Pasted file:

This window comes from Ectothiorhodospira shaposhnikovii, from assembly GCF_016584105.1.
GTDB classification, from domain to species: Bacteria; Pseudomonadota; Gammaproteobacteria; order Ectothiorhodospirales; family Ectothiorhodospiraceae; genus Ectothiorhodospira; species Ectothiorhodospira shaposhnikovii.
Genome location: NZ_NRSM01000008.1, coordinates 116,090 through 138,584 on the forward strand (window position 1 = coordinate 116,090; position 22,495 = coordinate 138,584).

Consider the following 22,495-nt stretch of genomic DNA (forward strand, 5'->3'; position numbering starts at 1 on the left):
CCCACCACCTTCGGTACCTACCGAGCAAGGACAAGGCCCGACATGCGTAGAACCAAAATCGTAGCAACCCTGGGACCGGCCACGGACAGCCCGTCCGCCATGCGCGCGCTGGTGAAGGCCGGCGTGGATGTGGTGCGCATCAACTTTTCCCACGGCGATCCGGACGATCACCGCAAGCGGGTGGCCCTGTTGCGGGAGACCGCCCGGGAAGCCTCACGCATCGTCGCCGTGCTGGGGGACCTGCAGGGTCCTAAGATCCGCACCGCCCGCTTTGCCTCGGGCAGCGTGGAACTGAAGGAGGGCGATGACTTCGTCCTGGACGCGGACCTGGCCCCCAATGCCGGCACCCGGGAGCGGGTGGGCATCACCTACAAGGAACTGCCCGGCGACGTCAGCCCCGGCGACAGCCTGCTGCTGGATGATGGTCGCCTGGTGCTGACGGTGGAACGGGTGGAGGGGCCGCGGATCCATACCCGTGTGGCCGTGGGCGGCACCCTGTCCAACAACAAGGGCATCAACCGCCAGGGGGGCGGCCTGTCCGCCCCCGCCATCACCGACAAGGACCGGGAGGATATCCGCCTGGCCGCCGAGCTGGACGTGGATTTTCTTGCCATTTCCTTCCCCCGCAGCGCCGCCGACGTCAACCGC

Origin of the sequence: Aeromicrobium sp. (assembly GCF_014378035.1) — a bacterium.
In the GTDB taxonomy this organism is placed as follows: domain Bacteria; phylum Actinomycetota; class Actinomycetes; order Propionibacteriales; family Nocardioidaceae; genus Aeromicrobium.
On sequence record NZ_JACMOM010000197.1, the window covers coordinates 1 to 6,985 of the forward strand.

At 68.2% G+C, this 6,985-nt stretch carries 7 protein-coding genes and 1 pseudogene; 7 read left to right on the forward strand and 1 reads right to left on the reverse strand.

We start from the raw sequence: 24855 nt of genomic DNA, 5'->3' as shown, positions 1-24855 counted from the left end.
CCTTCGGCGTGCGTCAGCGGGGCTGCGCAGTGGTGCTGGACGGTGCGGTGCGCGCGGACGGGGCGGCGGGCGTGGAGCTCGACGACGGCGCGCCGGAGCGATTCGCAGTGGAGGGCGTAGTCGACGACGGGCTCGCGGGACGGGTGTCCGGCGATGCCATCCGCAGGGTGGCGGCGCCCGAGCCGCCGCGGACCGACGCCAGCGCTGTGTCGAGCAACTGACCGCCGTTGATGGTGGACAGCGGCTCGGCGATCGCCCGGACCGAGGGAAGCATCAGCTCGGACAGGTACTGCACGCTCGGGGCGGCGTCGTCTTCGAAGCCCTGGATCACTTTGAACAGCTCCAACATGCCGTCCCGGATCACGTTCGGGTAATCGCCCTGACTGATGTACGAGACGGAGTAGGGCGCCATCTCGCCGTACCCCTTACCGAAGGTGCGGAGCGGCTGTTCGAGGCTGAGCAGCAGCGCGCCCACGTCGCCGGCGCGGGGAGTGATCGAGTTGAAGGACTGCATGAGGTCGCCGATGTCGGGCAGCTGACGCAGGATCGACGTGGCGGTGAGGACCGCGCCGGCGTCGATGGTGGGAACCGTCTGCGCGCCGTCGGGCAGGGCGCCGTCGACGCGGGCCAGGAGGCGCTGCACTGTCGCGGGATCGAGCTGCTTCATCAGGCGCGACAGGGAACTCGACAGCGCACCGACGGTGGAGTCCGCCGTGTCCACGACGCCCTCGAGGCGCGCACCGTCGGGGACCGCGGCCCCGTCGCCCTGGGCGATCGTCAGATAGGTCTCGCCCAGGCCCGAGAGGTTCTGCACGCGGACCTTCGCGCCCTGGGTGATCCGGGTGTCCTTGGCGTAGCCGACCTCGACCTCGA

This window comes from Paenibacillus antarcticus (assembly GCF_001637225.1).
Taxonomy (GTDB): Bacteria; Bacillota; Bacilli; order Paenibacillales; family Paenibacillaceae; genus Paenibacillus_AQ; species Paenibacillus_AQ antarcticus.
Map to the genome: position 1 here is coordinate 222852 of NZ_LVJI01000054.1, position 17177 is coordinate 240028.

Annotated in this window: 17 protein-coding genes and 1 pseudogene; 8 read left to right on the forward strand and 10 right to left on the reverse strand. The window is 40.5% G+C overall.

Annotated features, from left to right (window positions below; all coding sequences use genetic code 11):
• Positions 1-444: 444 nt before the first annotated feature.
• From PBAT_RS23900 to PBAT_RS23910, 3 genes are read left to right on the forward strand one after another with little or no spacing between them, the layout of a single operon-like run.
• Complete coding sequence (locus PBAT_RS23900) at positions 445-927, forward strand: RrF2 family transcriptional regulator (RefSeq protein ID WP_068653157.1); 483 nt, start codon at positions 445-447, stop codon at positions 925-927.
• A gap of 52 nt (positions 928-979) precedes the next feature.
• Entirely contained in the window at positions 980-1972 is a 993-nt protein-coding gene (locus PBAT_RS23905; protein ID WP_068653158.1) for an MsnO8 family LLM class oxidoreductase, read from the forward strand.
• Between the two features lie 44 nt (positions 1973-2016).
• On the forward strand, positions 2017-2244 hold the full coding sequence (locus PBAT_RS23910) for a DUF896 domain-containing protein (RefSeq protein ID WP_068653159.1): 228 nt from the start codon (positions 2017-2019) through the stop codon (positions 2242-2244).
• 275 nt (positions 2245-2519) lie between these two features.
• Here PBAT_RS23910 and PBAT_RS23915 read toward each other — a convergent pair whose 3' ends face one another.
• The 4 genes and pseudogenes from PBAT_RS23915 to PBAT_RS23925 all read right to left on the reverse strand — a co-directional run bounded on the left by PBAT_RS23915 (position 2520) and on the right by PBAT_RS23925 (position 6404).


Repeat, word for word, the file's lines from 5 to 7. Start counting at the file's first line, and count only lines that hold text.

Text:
CCCACCACCTTCGGTACCTACCGAGCAAGGACAAGGCCCGACATGCGTAGAACCAAAATCGTAGCAACCCTGGGACCGGCCACGGACAGCCCGTCCGCCATGCGCGCGCTGGTGAAGGCCGGCGTGGATGTGGTGCGCATCAACTTTTCCCACGGCGATCCGGACGATCACCGCAAGCGGGTGGCCCTGTTGCGGGAGACCGCCCGGGAAGCCTCACGCATCGTCGCCGTGCTGGGGGACCTGCAGGGTCCTAAGATCCGCACCGCCCGCTTTGCCTCGGGCAGCGTGGAACTGAAGGAGGGCGATGACTTCGTCCTGGACGCGGACCTGGCCCCCAATGCCGGCACCCGGGAGCGGGTGGGCATCACCTACAAGGAACTGCCCGGCGACGTCAGCCCCGGCGACAGCCTGCTGCTGGATGATGGTCGCCTGGTGCTGACGGTGGAACGGGTGGAGGGGCCGCGGATCCATACCCGTGTGGCCGTGGGCGGCACCCTGTCCAACAACAAGGGCATCAACCGCCAGGGGGGCGGCCTGTCCGCCCCCGCCATCACCGACAAGGACCGGGAGGATATCCGCCTGGCCGCCGAGCTGGACGTGGATTTTCTTGCCATTTCCTTCCCCCGCAGCGCCGCCGACGTCAACCGC

Origin of the sequence: Aeromicrobium sp. (assembly GCF_014378035.1) — a bacterium.
In the GTDB taxonomy this organism is placed as follows: domain Bacteria; phylum Actinomycetota; class Actinomycetes; order Propionibacteriales; family Nocardioidaceae; genus Aeromicrobium.